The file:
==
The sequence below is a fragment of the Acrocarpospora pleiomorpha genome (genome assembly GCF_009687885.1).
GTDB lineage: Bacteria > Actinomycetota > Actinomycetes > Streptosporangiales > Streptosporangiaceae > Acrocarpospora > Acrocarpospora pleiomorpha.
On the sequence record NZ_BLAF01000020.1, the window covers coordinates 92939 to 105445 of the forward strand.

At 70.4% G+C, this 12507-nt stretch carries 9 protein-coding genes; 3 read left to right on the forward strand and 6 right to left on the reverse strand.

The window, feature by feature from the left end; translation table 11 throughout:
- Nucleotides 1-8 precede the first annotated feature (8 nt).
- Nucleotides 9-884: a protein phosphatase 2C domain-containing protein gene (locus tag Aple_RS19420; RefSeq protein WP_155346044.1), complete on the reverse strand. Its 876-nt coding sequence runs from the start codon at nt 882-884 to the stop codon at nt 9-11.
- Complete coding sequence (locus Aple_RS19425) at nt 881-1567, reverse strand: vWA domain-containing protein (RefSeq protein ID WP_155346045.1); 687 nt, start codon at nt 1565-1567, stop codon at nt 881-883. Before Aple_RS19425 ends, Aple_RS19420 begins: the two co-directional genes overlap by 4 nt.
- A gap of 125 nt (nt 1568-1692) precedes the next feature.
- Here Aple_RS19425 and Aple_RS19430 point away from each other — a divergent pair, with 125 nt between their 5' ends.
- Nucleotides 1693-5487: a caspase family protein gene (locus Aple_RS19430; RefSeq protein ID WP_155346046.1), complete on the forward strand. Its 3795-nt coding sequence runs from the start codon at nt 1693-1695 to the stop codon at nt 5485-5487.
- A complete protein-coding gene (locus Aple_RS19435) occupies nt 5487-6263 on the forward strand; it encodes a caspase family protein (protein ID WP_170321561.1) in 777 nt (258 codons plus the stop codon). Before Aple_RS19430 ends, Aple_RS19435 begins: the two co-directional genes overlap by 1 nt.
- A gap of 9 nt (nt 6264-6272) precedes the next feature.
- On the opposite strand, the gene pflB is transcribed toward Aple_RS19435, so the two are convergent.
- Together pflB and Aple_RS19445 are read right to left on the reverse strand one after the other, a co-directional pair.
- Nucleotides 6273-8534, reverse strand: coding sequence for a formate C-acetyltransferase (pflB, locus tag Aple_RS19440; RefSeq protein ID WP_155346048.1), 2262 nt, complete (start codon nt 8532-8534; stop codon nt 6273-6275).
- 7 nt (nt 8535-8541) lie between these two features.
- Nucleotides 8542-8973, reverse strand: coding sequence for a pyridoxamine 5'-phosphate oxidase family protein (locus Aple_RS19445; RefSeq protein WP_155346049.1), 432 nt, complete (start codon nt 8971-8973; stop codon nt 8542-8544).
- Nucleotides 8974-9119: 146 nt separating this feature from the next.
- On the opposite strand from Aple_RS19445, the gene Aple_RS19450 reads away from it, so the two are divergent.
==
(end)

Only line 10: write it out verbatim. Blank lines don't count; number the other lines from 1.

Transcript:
- Here Aple_RS19425 and Aple_RS19430 point away from each other — a divergent pair, with 125 nt between their 5' ends.